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Impact of the Budget on annuity providers

This article is part of
Guide to Annuities Post-Pension Freedoms

As the months have gone by since the Budget bombshell, successive sets of financial results have revealed all providers have witnessed a reduction in annuity sales this year.

Competition among annuity providers remains strong though, according to Alistair McQueen, pensions manager at Aviva UK, who adds many people will continue to see the annuity as their preferred option in retirement.

He says: “The new rules, however, will bring greater choice to all retirees and the market will continue to develop in response to customer demand. It will probably take a few years for the shape of the new retirement market to settle.”

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However, while there is little certainty over the fate of the market - some even say it has ‘bottomed out’ already - and some annuities will continue to be sold, most agree sales volumes will be less, especially as smaller-pot clients opt to take their fund in cash.

The resulting shift in demographic profile will potentially have profound consequences to the rates on offer. Some say the annuity market and the rates available to your clients have already been negatively hit by the proposed changes.

While the Budget had little impact on competition in terms of the number of providers offering annuities and rates for standard rate annuities - which have reduced largely down to the fall in gilt yields - Richard Williams, director of The Annuity Bureau from JLT, says impaired life rates have particularly suffered over the period.

He says this is likely to do with the volatility felt in the market for enhanced annuity providers Partnership and Just Retirement, whose share prices suffered immediately following the Budget announcement. Respectively the firms are still languishing at around a quarter and less than a half of their March peak value.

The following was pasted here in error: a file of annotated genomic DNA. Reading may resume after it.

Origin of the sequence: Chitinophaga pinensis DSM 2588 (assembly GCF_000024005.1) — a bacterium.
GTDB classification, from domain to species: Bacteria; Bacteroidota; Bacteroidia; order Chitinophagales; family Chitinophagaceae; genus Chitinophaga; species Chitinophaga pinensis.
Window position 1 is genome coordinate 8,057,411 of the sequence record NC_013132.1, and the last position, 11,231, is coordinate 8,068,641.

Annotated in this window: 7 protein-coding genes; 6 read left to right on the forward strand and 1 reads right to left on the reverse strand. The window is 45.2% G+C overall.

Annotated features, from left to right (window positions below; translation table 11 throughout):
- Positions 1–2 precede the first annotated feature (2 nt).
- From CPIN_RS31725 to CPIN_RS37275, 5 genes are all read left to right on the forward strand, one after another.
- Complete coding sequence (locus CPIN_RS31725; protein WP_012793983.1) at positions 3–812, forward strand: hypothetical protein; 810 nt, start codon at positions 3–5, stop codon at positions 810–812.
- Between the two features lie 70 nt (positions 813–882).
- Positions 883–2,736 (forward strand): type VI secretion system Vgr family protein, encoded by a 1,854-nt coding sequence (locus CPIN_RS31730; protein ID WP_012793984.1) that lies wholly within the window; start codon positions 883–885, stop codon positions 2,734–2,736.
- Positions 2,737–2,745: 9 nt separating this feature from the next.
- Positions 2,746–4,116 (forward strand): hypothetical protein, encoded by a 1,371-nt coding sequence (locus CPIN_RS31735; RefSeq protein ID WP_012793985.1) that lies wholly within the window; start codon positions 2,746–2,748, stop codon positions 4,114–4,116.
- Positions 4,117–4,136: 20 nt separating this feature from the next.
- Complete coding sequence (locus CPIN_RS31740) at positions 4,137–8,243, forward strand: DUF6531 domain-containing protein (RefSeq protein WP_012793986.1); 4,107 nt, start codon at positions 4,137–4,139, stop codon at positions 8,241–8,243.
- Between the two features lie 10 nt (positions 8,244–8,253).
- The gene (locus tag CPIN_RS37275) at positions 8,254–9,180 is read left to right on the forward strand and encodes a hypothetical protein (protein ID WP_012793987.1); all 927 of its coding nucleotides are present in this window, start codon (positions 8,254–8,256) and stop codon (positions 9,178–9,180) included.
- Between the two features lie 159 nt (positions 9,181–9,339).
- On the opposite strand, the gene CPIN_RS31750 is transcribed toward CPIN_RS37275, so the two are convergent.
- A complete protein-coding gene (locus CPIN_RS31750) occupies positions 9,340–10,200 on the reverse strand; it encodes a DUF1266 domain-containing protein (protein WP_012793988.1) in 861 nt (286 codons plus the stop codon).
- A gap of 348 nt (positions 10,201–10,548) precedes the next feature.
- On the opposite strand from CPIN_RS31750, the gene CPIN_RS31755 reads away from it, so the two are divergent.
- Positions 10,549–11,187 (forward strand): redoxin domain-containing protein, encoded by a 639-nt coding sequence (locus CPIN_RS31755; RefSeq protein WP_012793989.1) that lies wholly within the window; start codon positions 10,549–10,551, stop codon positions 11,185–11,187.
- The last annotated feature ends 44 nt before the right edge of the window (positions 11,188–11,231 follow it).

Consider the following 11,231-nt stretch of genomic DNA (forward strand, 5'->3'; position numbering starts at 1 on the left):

Mr Williams says what is clear is that annuities are now not the only thing on the minds of providers, and it is unlikely there will be a huge push to write annuity business while providers look to develop and innovate their propositions.

Many providers have sought to get into ‘bulk annuities’ - big-ticket deals to provide the income pledged to defined benefit scheme members - in the short term, with plans to launch the likes of unit-linked guarantees longer term to offer a middle road between guaranteed income and flexibility.

Looking to the future, Mark Stopard, head of product development at Partnership, says he believes there will continue to be a market for annuities as consumers continue to want personalised products that guarantee an income irrespective of how long they live.

Changes could result on more portfolio-style solutions, he adds, with people using part of their part to buy an annuity to cover their essential expenses, rather than annuitise wholly to provide the sole retirement income.

Mr Stopard adds what is clear is the shape of the market will change.